Roundabout to Boston (From Literary Friends and Acquaintance)

Author: William Dean Howells


One of my consular colleagues under Motley was another historian, of no such popularity, indeed, nor even of such success, but perhaps not of inferior powers. This was Richard Hildreth, at Trieste, the author of one of the sincerest if not the truest histories of the United States, according to the testimony both of his liking and his misliking critics. I have never read his history, and I speak of it only at second hand; but I had read, before I met him, his novel of ’Archy Moore, or The White Slave’, which left an indelible impression of his imaginative verity upon me. The impression is still so deep that after the lapse of nearly forty years since I saw the book, I have no misgiving in speaking of it as a powerful piece of realism. It treated passionately, intensely, though with a superficial coldness, of wrongs now so remote from us in the abolition of slavery that it is useless to hope it will ever beg generally read hereafter, but it can safely be praised to any one who wishes to study that bygone condition, and the literature which grew out of it. I fancy it did not lack recognition in its time, altogether, for I used to see it in Italian and French translations on the bookstalls. I believe neither his history nor his novel brought the author more gain than fame. He had worn himself out on a newspaper when he got his appointment at Trieste, and I saw him in the shadow of the cloud that was wholly to darken him before he died. He was a tall thin man, absent, silent: already a phantom of himself, but with a scholarly serenity and dignity amidst the ruin, when the worst came.

I first saw him at the pretty villa where he lived in the suburbs of Trieste, and where I passed several days, and I remember him always reading, reading, reading. He could with difficulty be roused from his book by some strenuous appeal from his family to his conscience as a host. The last night he sat with Paradise Lost in his hand, and nothing could win him from it till he had finished it. Then he rose to go to bed. Would not he bid his parting guest good-bye? The idea of farewell perhaps dimly penetrated to him. He responded without looking round,

"They, hand in hand, with wandering steps and slow,
Through Eden took their solitary way,"

and so left the room.

I had earlier had some dealings with him as a fellow-consul concerning a deserter from an American ship whom I inherited from my predecessor at Venice. The man had already been four or five months in prison, and he was in a fair way to end his life there; for it is our law that a deserting sailor must be kept in the consul’s custody till some vessel of our flag arrives, when the consul can oblige the master to take the deserter and let him work his passage home. Such a vessel rarely came to Venice even in times of peace, and in times of war there was no hope of any. So I got leave of the consul at Trieste to transfer my captive to that port, where now and then an American ship did touch. The flag determines the nationality of the sailor, and this unhappy wretch was theoretically our fellow-citizen; but when he got to Trieste he made a clean breast of it to the consul. He confessed that when he shipped under our flag he was a deserter from a British regiment at Malta; and he begged piteously not to be sent home to America, where he had never been in his life, nor ever wished to be. He wished to be sent back to his regiment at Malta, and to whatever fate awaited him there. The case certainly had its embarrassments; but the American consul contrived to let our presumptive compatriot slip into the keeping of the British consul, who promptly shipped him to Malta. In view of the strained relations between England and America at that time this was a piece of masterly diplomacy.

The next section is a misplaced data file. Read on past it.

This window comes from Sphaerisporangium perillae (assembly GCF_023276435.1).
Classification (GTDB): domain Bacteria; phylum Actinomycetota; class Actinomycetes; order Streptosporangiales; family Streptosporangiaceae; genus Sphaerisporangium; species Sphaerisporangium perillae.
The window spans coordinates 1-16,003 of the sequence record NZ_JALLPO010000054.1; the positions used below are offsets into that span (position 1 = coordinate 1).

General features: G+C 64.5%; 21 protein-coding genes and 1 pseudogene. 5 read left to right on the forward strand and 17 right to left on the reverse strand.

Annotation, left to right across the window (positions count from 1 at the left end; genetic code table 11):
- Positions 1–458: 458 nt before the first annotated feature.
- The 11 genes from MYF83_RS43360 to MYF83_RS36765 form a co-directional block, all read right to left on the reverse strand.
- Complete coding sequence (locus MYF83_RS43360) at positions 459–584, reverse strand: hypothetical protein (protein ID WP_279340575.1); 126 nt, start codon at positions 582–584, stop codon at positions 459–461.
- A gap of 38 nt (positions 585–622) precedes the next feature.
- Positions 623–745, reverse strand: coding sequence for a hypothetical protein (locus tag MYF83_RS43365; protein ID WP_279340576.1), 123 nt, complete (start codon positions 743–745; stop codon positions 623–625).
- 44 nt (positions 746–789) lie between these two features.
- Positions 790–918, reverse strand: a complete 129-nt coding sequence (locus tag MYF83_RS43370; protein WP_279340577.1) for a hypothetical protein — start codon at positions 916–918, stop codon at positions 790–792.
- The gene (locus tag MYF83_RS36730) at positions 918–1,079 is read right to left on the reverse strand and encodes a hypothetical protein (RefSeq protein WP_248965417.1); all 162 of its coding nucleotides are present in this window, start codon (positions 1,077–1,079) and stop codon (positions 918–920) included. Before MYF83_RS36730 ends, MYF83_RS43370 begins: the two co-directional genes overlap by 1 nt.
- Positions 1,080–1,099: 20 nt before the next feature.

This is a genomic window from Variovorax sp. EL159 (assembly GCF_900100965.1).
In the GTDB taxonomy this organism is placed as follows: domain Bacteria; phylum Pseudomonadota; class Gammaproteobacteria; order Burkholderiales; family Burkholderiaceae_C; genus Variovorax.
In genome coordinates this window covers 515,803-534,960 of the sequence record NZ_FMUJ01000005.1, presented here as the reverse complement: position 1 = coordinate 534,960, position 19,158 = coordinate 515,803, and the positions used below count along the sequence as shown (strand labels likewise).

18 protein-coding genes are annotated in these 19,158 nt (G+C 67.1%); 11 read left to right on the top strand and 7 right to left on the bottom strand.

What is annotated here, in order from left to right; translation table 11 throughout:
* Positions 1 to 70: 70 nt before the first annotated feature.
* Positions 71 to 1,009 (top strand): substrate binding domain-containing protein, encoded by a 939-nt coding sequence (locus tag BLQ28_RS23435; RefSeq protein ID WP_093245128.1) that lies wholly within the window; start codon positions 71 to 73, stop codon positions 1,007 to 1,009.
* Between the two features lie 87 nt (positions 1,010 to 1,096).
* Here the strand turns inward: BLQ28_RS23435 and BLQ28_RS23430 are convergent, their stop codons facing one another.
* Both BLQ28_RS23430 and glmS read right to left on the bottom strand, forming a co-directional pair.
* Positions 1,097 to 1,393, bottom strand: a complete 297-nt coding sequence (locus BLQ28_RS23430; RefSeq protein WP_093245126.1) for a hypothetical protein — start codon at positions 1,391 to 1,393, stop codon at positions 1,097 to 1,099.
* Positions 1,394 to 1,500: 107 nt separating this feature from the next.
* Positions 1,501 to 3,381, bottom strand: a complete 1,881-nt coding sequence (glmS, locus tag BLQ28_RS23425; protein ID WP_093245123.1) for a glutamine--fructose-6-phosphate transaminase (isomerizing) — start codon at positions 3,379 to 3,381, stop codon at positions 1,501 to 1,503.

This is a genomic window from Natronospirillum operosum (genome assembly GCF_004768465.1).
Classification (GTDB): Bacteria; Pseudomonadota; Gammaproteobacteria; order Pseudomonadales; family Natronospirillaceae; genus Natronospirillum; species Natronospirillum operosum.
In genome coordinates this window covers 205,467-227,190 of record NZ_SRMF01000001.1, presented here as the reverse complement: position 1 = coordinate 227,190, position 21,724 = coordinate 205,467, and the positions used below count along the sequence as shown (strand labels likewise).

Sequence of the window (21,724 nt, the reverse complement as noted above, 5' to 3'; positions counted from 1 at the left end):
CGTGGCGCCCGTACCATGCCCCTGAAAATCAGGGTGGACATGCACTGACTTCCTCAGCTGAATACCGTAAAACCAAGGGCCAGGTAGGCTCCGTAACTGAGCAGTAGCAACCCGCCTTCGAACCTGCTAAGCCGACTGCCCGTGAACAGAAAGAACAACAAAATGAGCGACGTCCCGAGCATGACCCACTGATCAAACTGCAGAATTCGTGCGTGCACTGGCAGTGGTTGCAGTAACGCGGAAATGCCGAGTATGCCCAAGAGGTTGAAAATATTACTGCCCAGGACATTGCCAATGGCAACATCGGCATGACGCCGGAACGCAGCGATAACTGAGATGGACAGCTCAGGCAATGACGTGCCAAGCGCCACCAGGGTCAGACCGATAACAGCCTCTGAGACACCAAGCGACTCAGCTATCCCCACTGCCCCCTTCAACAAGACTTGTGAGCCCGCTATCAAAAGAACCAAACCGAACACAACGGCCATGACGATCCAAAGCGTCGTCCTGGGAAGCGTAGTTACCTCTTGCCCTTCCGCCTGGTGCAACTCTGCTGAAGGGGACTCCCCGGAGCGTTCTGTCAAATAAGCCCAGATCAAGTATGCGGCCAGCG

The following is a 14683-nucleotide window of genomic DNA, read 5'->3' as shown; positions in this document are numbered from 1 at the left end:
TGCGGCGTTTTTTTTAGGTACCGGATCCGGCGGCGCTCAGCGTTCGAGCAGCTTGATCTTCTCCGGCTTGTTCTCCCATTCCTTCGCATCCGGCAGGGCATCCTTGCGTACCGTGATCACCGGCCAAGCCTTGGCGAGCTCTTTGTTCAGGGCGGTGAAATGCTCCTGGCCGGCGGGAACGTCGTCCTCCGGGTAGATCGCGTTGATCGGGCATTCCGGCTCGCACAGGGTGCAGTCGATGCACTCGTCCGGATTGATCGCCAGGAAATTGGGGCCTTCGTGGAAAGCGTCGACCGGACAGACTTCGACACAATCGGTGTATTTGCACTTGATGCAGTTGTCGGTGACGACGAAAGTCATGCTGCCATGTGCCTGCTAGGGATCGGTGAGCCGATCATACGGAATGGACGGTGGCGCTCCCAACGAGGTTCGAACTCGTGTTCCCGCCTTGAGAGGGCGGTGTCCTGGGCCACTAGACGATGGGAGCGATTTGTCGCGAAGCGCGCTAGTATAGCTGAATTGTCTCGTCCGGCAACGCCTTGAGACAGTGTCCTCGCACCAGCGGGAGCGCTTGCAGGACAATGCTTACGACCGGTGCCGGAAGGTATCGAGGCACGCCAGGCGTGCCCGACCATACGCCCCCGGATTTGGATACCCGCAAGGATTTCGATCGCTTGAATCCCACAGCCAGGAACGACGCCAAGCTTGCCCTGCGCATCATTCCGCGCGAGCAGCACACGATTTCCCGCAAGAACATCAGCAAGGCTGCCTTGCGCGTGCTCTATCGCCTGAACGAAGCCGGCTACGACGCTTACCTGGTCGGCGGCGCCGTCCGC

Besides my old Ohio-time friend Moncure D. Conway, who paid us a visit, and in his immediate relations with literary Boston seemed to bring the mountain to Mahomet, I saw no one else more literary than Henry Ward Beecher. He was passing through Venice on his way to those efforts in England in behalf of the Union which had a certain great effect at the time; and in the tiny parlor of our apartment on the Grand Canal, I can still see him sitting athletic, almost pugilistic, of presence, with his strong face, but kind, framed in long hair that swept above his massive forehead, and fell to the level of his humorously smiling mouth. His eyes quaintly gleamed at the things we told him of our life in the strange place; but he only partly relaxed from his strenuous pose, and the hands that lay upon his knees were clinched. Afterwards, as he passed our balcony in a gondola, he lifted the brave red fez he was wearing (many people wore the fez for one caprice or another) and saluted our eagle and us: we were often on the balcony behind the shield to attest the authenticity of the American eagle.


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Chicago: William Dean Howells, "II.," Roundabout to Boston (From Literary Friends and Acquaintance), ed. Davis, Charles Belmont, 1866-1926 in Roundabout to Boston (From Literary Friends and Acquaintance) (New York: Doubleday, Page & Company, 1909), Original Sources, accessed September 30, 2022,

MLA: Howells, William Dean. "II." Roundabout to Boston (From Literary Friends and Acquaintance), edited by Davis, Charles Belmont, 1866-1926, in Roundabout to Boston (From Literary Friends and Acquaintance), Vol. 22, New York, Doubleday, Page & Company, 1909, Original Sources. 30 Sep. 2022.

Harvard: Howells, WD, 'II.' in Roundabout to Boston (From Literary Friends and Acquaintance), ed. . cited in 1909, Roundabout to Boston (From Literary Friends and Acquaintance), Doubleday, Page & Company, New York. Original Sources, retrieved 30 September 2022, from